West Yorkshire receives major funding boost to transform transport system

Chancellor Rishi Sunak has announced that West Yorkshire will receive £830m to develop its integrated transport system.

Last month, the West Yorkshire Combined Authority submitted a £920m funding bid for a five-year City Region Sustainable Transport Settlement (CRSTS) to the government, which resulted in the announced funding.

The authority hopes to use the funding to start developing its plans for a mass transit system and progress plans to improve the bus network with bus priority and more zero-emission electric buses.

West Yorkshire’s mayor, Tracy Brabin, welcomed the announcement: ‘West Yorkshire bid for the upper limit of funding as allowed by the Government, but our region needs even more, and with certainty over a longer time period, if the government is truly committed to levelling up. As the Prime Minister said, it is indeed a disgrace that West Yorkshire is the only major region in Western Europe without a Metro system, so we desperately need the government to address years of underinvestment in transport in our region.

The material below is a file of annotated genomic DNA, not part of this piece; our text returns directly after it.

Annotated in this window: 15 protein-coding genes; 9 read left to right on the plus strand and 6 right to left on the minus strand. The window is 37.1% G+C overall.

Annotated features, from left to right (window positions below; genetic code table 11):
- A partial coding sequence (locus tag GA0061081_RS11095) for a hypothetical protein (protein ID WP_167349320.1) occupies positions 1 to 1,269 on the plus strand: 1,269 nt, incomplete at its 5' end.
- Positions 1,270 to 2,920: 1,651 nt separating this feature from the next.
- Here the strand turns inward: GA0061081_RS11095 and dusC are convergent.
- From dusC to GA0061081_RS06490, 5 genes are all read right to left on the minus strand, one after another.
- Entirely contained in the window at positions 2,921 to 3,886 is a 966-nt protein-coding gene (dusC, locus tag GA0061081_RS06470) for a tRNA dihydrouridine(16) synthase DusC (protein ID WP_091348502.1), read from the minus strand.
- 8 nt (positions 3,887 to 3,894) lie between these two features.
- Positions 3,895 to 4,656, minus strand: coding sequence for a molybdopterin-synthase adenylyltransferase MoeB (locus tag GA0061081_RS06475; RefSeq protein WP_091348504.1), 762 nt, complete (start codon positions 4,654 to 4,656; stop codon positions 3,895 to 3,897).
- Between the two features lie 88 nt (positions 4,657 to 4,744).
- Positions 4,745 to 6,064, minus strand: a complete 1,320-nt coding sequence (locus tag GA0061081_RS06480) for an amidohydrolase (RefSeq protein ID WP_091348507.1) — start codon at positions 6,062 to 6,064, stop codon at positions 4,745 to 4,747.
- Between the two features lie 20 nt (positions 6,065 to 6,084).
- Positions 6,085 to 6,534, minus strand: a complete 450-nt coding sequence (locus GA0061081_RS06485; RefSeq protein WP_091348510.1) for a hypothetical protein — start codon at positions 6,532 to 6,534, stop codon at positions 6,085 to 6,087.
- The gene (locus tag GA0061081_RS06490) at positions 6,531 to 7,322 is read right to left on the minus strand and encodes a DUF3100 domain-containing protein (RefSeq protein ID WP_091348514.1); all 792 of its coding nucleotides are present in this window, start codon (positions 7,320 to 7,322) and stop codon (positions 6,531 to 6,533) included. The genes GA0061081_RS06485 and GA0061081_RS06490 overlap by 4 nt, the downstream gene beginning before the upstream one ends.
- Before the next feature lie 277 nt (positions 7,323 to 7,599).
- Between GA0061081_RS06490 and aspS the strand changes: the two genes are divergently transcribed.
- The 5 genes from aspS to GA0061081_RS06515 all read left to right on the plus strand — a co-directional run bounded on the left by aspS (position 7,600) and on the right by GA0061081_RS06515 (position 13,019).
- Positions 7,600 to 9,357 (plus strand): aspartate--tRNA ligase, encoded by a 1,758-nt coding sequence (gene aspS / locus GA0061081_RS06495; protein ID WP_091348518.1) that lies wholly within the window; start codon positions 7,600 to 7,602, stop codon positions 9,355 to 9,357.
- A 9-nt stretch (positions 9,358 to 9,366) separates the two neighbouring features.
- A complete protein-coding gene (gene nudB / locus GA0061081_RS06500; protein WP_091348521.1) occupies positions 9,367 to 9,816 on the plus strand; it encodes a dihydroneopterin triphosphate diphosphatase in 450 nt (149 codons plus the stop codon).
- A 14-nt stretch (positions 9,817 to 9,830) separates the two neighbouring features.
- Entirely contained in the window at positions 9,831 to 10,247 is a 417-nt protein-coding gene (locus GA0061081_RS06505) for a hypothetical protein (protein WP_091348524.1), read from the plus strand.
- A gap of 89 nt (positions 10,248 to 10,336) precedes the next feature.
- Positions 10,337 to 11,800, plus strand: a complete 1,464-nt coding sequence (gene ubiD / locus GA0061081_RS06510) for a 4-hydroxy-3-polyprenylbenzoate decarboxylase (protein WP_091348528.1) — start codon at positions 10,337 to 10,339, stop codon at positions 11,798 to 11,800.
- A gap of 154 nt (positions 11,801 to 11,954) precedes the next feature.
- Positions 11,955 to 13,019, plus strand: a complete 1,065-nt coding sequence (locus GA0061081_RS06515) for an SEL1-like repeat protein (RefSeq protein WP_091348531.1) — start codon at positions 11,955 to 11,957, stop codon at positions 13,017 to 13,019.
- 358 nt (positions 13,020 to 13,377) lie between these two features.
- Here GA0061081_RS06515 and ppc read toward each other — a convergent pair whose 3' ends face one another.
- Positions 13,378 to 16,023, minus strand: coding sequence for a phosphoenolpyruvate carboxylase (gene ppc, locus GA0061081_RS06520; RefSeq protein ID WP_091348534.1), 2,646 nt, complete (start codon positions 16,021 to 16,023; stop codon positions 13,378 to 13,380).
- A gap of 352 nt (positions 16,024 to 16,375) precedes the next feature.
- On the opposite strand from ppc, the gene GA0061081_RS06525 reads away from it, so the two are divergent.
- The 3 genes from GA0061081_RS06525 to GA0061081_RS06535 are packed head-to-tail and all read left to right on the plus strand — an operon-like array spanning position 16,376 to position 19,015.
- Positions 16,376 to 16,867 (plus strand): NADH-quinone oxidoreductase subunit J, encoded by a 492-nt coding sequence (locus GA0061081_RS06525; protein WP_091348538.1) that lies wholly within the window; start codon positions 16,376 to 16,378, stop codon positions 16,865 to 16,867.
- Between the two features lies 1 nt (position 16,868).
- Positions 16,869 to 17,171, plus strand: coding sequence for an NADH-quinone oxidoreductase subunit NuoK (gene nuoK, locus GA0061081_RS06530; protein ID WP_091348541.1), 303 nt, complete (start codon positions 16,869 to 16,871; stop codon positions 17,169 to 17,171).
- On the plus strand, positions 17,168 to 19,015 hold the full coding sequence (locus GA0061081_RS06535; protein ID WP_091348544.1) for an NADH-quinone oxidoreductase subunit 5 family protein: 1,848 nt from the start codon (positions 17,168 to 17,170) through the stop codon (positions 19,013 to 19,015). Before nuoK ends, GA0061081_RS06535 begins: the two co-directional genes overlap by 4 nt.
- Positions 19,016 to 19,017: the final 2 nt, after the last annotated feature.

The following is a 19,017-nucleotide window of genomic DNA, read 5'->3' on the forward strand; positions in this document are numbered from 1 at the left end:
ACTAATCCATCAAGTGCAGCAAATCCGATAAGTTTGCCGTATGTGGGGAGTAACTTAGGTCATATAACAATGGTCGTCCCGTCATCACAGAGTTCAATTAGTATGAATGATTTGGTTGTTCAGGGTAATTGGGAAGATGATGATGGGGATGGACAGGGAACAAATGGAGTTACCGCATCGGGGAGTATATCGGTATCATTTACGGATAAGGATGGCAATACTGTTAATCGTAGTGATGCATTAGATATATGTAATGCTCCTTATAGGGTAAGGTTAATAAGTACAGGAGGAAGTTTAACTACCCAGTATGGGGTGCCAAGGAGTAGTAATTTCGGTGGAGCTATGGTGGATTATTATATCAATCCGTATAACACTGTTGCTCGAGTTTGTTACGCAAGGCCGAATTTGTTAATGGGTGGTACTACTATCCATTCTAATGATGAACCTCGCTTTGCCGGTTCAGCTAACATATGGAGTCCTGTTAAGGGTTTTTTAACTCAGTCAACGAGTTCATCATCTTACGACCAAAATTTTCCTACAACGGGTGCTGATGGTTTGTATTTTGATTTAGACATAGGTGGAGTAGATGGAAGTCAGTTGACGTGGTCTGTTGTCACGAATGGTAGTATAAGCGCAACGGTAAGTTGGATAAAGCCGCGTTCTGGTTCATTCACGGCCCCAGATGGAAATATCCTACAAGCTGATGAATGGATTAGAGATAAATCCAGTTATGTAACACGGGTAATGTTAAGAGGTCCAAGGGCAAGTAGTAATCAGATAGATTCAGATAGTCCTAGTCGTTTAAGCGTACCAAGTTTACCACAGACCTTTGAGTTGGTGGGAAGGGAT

‘We’re keen to get more details on this funding so we can start delivering a 21st century transport service in partnership with our local authorities. Our vision for a more accessible and inclusive transport system which helps us tackle the climate emergency is essential if we are to achieve levelling up. Everyone in our region has something to give and we want to make sure there’s fair access to jobs, education and training which means they can increase their skills and get better paid jobs.

‘I welcome the £830 million but I will be pushing for more. It’s good news though that the Government is finally giving us the boost which means we can start work on providing the transport system the people of West Yorkshire deserve. I’m grateful to all our region’s leaders for working so hard to deliver devolution, enabling us to be considered for this vital funding.’

In related news, Matt Hare, partner at Carter Jonas Cambridge, explains the government’s new policy paper on active travel and what it means for building places.

Photo by Dave Noonan


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